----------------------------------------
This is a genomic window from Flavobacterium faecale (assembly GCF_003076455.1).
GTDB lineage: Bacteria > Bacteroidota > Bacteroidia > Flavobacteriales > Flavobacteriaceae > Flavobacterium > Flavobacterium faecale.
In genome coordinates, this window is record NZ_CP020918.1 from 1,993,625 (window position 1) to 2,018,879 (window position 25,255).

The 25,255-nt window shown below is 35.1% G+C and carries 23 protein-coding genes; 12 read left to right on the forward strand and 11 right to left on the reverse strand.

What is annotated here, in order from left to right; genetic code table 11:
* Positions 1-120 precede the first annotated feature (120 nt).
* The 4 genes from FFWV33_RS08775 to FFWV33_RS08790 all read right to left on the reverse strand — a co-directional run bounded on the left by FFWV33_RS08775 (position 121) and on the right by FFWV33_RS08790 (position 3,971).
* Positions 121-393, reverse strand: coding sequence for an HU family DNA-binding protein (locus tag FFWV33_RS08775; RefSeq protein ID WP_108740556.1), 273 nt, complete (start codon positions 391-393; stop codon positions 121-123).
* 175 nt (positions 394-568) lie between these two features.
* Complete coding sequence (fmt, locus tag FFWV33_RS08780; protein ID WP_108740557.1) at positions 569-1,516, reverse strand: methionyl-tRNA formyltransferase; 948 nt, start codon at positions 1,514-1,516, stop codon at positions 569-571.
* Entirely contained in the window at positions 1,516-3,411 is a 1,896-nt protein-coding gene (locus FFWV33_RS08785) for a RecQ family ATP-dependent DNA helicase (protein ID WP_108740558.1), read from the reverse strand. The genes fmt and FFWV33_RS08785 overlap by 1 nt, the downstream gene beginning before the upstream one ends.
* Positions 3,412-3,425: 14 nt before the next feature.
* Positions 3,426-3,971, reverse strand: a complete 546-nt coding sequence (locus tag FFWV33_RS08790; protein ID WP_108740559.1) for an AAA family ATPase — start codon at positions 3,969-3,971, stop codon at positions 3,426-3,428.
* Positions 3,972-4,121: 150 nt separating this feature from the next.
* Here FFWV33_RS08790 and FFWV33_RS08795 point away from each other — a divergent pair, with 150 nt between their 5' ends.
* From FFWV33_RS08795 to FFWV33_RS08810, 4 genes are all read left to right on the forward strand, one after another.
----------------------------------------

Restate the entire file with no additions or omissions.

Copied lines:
This is a genomic window from Flavobacterium faecale (assembly GCF_003076455.1).
GTDB lineage: Bacteria > Bacteroidota > Bacteroidia > Flavobacteriales > Flavobacteriaceae > Flavobacterium > Flavobacterium faecale.
In genome coordinates, this window is record NZ_CP020918.1 from 1,993,625 (window position 1) to 2,018,879 (window position 25,255).

The 25,255-nt window shown below is 35.1% G+C and carries 23 protein-coding genes; 12 read left to right on the forward strand and 11 right to left on the reverse strand.

What is annotated here, in order from left to right; genetic code table 11:
* Positions 1-120 precede the first annotated feature (120 nt).
* The 4 genes from FFWV33_RS08775 to FFWV33_RS08790 all read right to left on the reverse strand — a co-directional run bounded on the left by FFWV33_RS08775 (position 121) and on the right by FFWV33_RS08790 (position 3,971).
* Positions 121-393, reverse strand: coding sequence for an HU family DNA-binding protein (locus tag FFWV33_RS08775; RefSeq protein ID WP_108740556.1), 273 nt, complete (start codon positions 391-393; stop codon positions 121-123).
* 175 nt (positions 394-568) lie between these two features.
* Complete coding sequence (fmt, locus tag FFWV33_RS08780; protein ID WP_108740557.1) at positions 569-1,516, reverse strand: methionyl-tRNA formyltransferase; 948 nt, start codon at positions 1,514-1,516, stop codon at positions 569-571.
* Entirely contained in the window at positions 1,516-3,411 is a 1,896-nt protein-coding gene (locus FFWV33_RS08785) for a RecQ family ATP-dependent DNA helicase (protein ID WP_108740558.1), read from the reverse strand. The genes fmt and FFWV33_RS08785 overlap by 1 nt, the downstream gene beginning before the upstream one ends.
* Positions 3,412-3,425: 14 nt before the next feature.
* Positions 3,426-3,971, reverse strand: a complete 546-nt coding sequence (locus tag FFWV33_RS08790; protein ID WP_108740559.1) for an AAA family ATPase — start codon at positions 3,969-3,971, stop codon at positions 3,426-3,428.
* Positions 3,972-4,121: 150 nt separating this feature from the next.
* Here FFWV33_RS08790 and FFWV33_RS08795 point away from each other — a divergent pair, with 150 nt between their 5' ends.
* From FFWV33_RS08795 to FFWV33_RS08810, 4 genes are all read left to right on the forward strand, one after another.